HYPNAPOD is an ongoing art and design experiment by the Unconscious Collective which explores the use of biofeedback generated by the heartbeats of audience members
The aim is to investigate somatic connections between people – how living beings synchronise behaviour through non-verbal biological processes they may not be aware of, such as entrainment.
This is a well-documented, though little understood, mechanism in which both physical and biological oscillatory processes become spontaneously synchronised, e.g. circadian sleep cycles aligning with night and day. In animals, individual biorhythms can also synchronise, including fireflies flashing in unison, and the alignment of menstrual cycles.
To do this, we’ve been experimenting with pulse sensor technology which sonifies the heartbeats of audience members, creating an evolving polyrhythmic soundscape fed back via speakers or headphones.
The idea is that as pulse rates become audible a mutual entrainment phenomenon encourages them towards synchronisation.
We’ve used microprocessors such as Arduinos and Rasperry Pi’s, linked via a wireless network to commercially-available pulse sensors which use both optical and ballistographic measurement techniques.
We are also curious about non-private spaces which facilitate peripheral kinds of sleep - naps, snoozing, dozing, daydreaming - known as hypnagogic states.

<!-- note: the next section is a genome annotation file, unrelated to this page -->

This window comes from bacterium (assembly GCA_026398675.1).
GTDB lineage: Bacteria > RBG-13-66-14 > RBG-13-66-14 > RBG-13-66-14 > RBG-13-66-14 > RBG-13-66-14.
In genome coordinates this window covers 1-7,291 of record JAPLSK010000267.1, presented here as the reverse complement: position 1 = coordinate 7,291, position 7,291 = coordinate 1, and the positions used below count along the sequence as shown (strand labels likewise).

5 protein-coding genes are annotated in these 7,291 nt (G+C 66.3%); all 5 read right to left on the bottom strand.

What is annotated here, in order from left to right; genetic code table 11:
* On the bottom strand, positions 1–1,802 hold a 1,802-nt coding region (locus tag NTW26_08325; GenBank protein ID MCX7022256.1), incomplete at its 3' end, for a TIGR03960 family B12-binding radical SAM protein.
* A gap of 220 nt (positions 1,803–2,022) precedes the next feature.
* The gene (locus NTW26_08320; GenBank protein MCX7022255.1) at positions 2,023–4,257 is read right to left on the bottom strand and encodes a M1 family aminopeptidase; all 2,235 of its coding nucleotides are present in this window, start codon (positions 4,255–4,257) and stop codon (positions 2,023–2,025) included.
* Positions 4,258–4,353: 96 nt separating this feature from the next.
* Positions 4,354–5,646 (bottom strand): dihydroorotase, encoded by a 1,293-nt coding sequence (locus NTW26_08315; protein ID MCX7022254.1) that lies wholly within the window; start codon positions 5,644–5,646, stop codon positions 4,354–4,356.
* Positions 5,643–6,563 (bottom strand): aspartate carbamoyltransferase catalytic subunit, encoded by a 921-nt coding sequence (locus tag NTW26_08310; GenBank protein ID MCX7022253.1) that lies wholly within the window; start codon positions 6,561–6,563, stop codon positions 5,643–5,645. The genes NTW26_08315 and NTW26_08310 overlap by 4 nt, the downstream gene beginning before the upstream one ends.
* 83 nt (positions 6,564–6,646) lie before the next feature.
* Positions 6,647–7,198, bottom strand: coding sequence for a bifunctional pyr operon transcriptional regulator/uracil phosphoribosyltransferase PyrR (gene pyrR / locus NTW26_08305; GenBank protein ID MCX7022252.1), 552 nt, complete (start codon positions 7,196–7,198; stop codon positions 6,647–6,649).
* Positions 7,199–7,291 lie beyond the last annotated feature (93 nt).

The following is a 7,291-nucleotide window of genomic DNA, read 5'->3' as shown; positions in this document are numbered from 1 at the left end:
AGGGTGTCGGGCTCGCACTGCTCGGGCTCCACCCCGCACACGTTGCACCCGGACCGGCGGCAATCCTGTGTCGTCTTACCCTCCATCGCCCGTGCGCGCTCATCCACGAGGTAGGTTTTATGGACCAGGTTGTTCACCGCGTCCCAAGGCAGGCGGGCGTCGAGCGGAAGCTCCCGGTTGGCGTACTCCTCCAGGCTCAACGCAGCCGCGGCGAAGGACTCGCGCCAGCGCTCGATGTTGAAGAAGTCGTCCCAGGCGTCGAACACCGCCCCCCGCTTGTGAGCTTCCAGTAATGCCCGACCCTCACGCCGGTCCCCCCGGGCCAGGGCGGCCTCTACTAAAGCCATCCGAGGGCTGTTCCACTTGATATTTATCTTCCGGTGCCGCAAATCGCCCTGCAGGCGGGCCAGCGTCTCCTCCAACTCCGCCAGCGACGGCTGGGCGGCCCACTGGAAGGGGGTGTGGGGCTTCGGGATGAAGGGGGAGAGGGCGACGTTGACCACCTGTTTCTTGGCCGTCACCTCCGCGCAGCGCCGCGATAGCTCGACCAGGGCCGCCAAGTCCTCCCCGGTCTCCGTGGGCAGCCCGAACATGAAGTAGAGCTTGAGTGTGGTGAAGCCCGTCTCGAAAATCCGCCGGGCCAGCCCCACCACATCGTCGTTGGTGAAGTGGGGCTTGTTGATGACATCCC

What kind of environments facilitate group experiences of such states - which we call ‘crowd snoozing’ - in public?
We’ve also designed and manufactured furniture objects which place occupants in a relaxed position and bring them into contact with hidden sensors
Nine beanbags manufactured from silver Tyvek, with optical sensor consoles, created for ‘M*Sync 2016’, a performance and music event hosted by MPavilion on the theme of biological and lunar synchronisation
A ‘cardiophonic lounge suite’ consisting of four custom made chairs, two ottomans and a coffee table, commissioned by the Menzies Insitute for Medical Research (pictured).
Relaxation and revelation
As mutual entrainment appears, audience members experience a feeling of relaxation, but also revelation through a deep sense of somatic connectedness with those around them.
We have observed entrainment occurring in each of these iterations of the Hypnapod project, and have identified a number of directions for further experimentation:
Increasing the number of participating audience members to a much larger scale, for example by creating an array of up to 25 pods
Extending the sensor network via the internet to enable the potential for pulse synchronisation between geograpically distant sites, even globally
Further integrating the pod fabric with the technology, through exploration of electroconductive fibres and other new technologies as they emerge